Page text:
Helping hand for struggling South Burnett farmers
FARMERS in the South Burnett who are battling the drought will get a helping hand next week.
The assistance is thanks to an initiative from the RACQ Foundation to help communities get back on their feet.
Foundation spokeswoman Lucinda Ross said $350,000 in funding would be allocated to programs across Queensland, with partners like Connecting Communities Australia and The Salvation Army to assist in areas affected by drought.
"While we've previously asked community groups to apply for RACQ Foundation funding, and have had some great applications, we want to do more to help relieve some of the pressure those battling the drought are facing,” Ms Ross said.
"By getting out into rural Queensland, we can show our support and help communities build resilience and strength for the locals who are doing it tough.”
New programs have been added to allow new programs for worst-affected farmers to access EFTPOS vouchers for necessities to buy supplies like fuel, groceries and produce.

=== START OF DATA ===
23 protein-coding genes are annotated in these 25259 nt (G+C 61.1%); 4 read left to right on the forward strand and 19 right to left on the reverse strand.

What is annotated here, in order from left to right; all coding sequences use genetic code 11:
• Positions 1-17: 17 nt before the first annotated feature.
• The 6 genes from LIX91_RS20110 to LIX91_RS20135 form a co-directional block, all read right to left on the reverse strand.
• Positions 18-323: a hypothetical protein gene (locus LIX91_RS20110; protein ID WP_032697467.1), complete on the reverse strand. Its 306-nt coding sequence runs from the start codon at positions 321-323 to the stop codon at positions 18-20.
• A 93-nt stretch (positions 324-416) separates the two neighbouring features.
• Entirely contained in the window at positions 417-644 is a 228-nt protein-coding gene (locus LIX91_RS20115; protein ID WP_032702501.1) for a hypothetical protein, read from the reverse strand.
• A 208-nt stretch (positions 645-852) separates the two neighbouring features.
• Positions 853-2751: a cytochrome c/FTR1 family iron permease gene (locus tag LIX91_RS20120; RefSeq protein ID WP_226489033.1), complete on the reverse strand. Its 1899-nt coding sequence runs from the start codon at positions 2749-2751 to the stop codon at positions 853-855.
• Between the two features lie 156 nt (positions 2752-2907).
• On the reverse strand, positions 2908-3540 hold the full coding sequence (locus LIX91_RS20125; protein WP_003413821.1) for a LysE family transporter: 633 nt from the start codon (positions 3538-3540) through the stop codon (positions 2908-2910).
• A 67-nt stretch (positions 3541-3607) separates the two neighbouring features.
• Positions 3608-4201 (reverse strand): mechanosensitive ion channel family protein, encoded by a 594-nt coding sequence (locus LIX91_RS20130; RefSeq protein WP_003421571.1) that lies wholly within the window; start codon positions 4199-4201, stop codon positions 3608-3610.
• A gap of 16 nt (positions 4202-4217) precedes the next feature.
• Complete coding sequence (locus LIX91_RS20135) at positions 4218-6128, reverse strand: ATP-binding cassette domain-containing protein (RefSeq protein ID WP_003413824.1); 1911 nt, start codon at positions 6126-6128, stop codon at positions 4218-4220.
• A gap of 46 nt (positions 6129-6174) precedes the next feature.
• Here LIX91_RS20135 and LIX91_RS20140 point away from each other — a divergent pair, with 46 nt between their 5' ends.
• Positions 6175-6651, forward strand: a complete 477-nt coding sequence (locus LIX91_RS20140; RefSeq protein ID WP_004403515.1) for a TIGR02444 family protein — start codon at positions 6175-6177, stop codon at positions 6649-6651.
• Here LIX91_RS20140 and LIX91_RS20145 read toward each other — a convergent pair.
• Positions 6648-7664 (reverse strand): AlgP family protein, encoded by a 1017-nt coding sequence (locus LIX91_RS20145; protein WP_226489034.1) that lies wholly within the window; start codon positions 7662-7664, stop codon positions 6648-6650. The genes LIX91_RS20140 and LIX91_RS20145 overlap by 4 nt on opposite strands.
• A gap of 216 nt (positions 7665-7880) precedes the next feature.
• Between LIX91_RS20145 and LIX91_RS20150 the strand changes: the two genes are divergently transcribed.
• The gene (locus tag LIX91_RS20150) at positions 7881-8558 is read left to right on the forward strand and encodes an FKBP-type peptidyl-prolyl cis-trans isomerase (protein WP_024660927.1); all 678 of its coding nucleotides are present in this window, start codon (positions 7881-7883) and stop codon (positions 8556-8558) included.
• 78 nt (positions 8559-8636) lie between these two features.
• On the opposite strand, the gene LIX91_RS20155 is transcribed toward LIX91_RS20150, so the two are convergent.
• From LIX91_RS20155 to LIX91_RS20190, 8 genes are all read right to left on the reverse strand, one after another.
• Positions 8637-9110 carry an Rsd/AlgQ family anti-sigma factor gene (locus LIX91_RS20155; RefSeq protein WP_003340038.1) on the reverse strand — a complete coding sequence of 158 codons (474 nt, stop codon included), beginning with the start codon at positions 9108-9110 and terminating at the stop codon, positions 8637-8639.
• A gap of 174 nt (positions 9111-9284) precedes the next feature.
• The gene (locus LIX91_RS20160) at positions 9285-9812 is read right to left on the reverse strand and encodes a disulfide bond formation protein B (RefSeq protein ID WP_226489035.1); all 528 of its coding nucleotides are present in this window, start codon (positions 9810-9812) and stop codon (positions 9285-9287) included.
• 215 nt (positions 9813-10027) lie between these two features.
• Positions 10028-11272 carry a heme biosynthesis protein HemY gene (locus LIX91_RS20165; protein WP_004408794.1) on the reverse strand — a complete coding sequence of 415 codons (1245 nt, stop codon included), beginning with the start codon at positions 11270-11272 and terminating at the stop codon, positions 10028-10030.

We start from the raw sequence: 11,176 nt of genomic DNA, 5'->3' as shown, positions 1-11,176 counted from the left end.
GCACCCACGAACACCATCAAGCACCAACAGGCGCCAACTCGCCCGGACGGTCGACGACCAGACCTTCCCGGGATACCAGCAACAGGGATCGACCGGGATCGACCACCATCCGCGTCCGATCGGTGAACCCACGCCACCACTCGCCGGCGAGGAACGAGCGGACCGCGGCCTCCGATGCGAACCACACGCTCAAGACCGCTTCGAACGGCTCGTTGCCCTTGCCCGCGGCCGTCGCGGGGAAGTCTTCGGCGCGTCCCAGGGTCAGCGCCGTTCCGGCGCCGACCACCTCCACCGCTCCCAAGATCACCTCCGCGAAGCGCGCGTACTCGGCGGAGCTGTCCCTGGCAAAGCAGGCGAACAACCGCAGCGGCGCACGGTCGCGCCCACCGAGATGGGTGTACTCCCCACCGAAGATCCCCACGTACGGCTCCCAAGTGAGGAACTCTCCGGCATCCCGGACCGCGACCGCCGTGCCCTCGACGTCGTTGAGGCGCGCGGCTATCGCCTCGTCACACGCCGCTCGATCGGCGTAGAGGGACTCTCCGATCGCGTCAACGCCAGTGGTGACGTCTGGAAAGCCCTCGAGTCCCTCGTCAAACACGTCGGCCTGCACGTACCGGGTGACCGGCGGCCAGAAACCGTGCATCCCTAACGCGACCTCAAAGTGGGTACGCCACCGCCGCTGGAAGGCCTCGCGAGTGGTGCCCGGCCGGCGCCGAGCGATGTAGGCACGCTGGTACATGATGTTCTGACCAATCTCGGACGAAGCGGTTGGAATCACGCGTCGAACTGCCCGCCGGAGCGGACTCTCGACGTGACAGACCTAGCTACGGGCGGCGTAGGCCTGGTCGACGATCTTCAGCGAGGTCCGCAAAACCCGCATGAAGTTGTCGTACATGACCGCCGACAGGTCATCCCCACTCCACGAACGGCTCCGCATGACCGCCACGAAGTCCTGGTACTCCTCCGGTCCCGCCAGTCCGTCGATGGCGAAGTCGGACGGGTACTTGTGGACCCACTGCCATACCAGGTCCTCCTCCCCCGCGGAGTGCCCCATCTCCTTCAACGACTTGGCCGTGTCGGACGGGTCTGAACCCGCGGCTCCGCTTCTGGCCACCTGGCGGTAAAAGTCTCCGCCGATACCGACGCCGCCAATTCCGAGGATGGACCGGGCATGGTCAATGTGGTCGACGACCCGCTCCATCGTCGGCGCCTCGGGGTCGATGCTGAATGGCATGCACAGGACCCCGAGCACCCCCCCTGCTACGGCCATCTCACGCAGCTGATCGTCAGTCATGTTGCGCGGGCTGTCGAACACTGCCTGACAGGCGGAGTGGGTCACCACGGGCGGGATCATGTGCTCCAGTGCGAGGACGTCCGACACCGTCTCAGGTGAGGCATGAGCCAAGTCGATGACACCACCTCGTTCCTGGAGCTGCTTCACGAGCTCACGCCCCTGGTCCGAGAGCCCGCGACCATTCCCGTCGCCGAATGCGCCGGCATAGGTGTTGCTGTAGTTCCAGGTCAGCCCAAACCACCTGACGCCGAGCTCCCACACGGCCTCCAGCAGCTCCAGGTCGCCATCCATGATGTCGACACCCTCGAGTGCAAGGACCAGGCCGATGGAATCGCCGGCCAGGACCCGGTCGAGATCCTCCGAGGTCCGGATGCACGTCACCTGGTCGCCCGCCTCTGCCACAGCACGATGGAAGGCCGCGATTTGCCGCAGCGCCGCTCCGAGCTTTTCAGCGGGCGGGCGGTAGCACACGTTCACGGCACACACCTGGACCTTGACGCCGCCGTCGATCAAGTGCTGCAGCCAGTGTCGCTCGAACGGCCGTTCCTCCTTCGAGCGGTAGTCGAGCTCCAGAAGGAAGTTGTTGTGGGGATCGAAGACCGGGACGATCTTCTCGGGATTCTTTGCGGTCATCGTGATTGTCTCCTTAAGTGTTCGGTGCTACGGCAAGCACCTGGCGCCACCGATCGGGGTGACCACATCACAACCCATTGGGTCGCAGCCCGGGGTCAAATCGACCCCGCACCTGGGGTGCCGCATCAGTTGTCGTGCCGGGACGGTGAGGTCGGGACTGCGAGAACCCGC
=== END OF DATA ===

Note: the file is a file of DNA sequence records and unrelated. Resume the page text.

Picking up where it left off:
"We know graziers in drought are really struggling, and something simple like knowing your groceries are paid for can really take the pressure off,” Ms Ross said.
The second phase of the RACQ Foundation drought program involved regular visits to communities across Queensland to provide on-the-ground support.
"We know many locals are struggling to keep their farms afloat, and that's why we'll send in our own people, and other volunteers, to help farmers fix tractors and farm equipment, to construct fencing and get other jobs done,” Ms Ross said.
Ms Ross said community groups could apply for funding on the RACQ Foundation's website.